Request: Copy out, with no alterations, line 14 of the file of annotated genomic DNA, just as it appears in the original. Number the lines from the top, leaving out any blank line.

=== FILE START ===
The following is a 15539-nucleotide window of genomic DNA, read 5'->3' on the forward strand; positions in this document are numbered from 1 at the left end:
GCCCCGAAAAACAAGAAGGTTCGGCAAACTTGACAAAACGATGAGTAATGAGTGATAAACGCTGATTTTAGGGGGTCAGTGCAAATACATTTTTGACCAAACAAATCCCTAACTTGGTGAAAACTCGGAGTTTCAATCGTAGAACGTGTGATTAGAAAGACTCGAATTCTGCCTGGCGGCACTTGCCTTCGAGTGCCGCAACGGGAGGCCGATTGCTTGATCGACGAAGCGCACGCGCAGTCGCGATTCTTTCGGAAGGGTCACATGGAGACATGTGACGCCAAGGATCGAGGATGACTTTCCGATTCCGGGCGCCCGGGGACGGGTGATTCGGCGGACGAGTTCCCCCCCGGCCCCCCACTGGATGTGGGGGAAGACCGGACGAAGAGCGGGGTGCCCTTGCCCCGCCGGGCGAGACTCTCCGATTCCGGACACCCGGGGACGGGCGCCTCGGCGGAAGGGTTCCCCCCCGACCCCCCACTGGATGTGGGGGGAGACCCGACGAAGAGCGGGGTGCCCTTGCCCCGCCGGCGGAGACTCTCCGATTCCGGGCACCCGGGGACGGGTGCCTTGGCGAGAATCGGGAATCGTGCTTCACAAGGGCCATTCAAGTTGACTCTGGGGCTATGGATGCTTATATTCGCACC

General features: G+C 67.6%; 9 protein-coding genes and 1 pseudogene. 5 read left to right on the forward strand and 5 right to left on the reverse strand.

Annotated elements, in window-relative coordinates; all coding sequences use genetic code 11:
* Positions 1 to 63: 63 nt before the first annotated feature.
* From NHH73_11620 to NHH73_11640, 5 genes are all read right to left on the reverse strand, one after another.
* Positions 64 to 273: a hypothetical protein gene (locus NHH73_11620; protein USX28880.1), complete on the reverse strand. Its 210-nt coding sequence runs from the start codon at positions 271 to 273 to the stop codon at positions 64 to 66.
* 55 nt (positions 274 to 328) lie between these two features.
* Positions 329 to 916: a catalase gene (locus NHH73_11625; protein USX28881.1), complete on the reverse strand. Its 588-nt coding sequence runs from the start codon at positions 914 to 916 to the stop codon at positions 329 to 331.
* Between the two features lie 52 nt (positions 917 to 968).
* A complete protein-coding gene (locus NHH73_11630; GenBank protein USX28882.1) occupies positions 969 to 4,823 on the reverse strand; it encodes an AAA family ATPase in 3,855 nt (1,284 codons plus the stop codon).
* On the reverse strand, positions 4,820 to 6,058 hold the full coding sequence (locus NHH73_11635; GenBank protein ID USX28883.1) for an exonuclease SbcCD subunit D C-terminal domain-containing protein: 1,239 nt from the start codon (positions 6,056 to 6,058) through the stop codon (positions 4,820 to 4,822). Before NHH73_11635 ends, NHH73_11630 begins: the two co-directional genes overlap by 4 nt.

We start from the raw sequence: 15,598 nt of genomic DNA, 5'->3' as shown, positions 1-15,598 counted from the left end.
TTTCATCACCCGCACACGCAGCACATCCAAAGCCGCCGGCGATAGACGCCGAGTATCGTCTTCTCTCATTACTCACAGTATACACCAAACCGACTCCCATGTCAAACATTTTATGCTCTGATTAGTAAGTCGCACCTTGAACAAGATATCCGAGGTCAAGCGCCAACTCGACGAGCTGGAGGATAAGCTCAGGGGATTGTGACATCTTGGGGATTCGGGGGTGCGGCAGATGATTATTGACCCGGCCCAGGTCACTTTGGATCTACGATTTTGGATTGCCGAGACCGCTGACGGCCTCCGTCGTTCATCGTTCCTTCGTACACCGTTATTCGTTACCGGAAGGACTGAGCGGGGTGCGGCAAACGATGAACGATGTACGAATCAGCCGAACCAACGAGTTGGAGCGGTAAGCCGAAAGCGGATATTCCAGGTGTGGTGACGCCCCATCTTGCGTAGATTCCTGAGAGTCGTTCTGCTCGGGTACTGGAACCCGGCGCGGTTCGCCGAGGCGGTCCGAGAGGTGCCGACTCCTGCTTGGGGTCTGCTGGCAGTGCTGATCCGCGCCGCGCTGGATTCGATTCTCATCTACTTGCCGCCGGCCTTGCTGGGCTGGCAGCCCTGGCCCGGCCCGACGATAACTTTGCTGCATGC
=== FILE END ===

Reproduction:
TTTCATCACCCGCACACGCAGCACATCCAAAGCCGCCGGCGATAGACGCCGAGTATCGTCTTCTCTCATTACTCACAGTATACACCAAACCGACTCCCATGTCAAACATTTTATGCTCTGATTAGTAAGTCGCACCTTGAACAAGATATCCGAGGTCAAGCGCCAACTCGACGAGCTGGAGGATAAGCTCAGGGGATTGTGACATCTTGGGGATTCGGGGGTGCGGCAGATGATTATTGACCCGGCCCAGGTCACTTTGGATCTACGATTTTGGATTGCCGAGACCGCTGACGGCCTCCGTCGTTCATCGTTCCTTCGTACACCGTTATTCGTTACCGGAAGGACTGAGCGGGGTGCGGCAAACGATGAACGATGTACGAATCAGCCGAACCAACGAGTTGGAGCGGTAAGCCGAAAGCGGATATTCCAGGTGTGGTGACGCCCCATCTTGCGTAGATTCCTGAGAGTCGTTCTGCTCGGGTACTGGAACCCGGCGCGGTTCGCCGAGGCGGTCCGAGAGGTGCCGACTCCTGCTTGGGGTCTGCTGGCAGTGCTGATCCGCGCCGCGCTGGATTCGATTCTCATCTACTTGCCGCCGGCCTTGCTGGGCTGGCAGCCCTGGCCCGGCCCGACGATAACTTTGCTGCATGC